I first met Bob Johnston in North America’s largest indoor rehearsal room—an Air Canada aircraft hangar where the Rolling Stones were rehearsing the 1989 Steel Wheels tour. I was working at TMB then and somehow we had sold the band on a set of enormous, nine-cell, color-changing fixtures, each the approximate size of a Fiat 500. The only thing larger was Bob’s infectious sales energy which today shows no sign of dimming. We recently met up and had the opportunity to talk about fishing, hockey, as well as the philosophy and history of his longtime home, Christie Lites.
Garages may have originally been designed to house cars, lawn mowers, snow blowers and assorted household junk but in the lighting industry they are better known as the birthplace of ideas, products and huge multinational enterprises. So it should be no surprise to learn that North America’s largest lighting-only company began in a Toronto garage. In 1985 a young Huntly Christie saw a brighter future in supplying lighting to the bands he once played drums for and created Christie Lites.
An equally young Bob Johnston, after four years with William F. White and in his first year as a local rep with Rosco, opened Christie Lites as a Rosco dealer. “We became instant buddies even though I went back to work at White’s as his competitor for the next nine years,” remembers Johnston.
In 2001, after a stint in Los Angeles working for a couple different lighting companies, Johnston came back to Toronto and rejoined a greatly expanded Christie Lites as sales director. At Christie, a fastidious attention to detail and strict internal controls had helped the company grow from the garage into nine full-service Canadian locations and, starting in 1998, seven offices in the U.S. “The offices in the States are strictly for rentals and support for concert touring and the corporate business,” explains Johnston. “The sales are handled by our Canadian outlets and ETC is a massive part of our sales growth in the Canadian market.”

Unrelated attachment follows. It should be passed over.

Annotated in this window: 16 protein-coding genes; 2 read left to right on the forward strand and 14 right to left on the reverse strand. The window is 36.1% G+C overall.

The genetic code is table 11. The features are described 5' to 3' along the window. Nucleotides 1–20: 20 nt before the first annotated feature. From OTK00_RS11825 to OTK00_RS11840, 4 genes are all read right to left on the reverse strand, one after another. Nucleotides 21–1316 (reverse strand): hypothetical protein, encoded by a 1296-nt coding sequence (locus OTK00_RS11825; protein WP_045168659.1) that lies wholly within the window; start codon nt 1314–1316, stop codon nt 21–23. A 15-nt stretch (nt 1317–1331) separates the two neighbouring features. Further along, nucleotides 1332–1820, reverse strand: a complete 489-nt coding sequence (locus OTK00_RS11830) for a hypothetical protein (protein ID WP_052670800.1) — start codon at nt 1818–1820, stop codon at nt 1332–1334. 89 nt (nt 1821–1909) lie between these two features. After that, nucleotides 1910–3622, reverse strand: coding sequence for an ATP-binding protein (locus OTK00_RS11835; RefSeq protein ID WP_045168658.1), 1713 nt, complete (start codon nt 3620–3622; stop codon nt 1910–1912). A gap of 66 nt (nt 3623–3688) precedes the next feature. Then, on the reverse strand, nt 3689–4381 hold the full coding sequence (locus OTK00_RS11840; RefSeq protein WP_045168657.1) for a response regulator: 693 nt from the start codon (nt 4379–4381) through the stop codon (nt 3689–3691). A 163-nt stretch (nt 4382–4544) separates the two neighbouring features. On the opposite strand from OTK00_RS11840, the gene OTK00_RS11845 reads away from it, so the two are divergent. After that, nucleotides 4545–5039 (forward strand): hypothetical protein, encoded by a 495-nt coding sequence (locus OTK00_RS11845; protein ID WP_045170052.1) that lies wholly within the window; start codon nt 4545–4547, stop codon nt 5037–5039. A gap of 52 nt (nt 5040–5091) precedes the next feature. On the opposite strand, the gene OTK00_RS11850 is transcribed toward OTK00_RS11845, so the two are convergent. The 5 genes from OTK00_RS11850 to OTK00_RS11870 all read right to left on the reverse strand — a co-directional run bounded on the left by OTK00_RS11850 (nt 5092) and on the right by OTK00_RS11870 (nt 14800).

Last summer’s International Workshop in Madison, near ETC’s headquarters in Wisconsin, provided a perfect venue for a Christie Lites sales meeting with the 18 sales reps who attended the seminars and extended training. The commission-based sales team is not constrained by geographical territories but are linked to their customers on what Johnston calls the “one contact, one rep” principle. The customer can choose to work with the sales rep of their choice and the sales reps are intentionally kept away from project management, purchasing and negotiating with vendors.
This philosophy is born out of Johnston’s own early days in sales. “I would get involved in screwed up orders and usually make things worse,” jokes Johnston. “I want my sales guys to fly free from the operations side of things.”
In the same spirit of job delineation, Christie outsources all its technical services through a partnership agreement with Canadian company Field Services. Johnston calls it the “give the dough to the baker” principle and is confident that the ETC drawings, technical specs, turn-ons and tech support are in safe hands.
But any ideas of separation or independence go out the window when it comes to gear. Consistency of equipment is at the heart of the rental division’s Official Rental Product Line (ORPL) system. The system assures that every rental outlet has identical equipment, including flight cases, racking and wiring specifications. If anyone needs a replacement, they know they’ll get the exact same gear that will work in the exact same way. This meticulous pursuit of consistency has helped the company grow its relationships with vendors and production partners.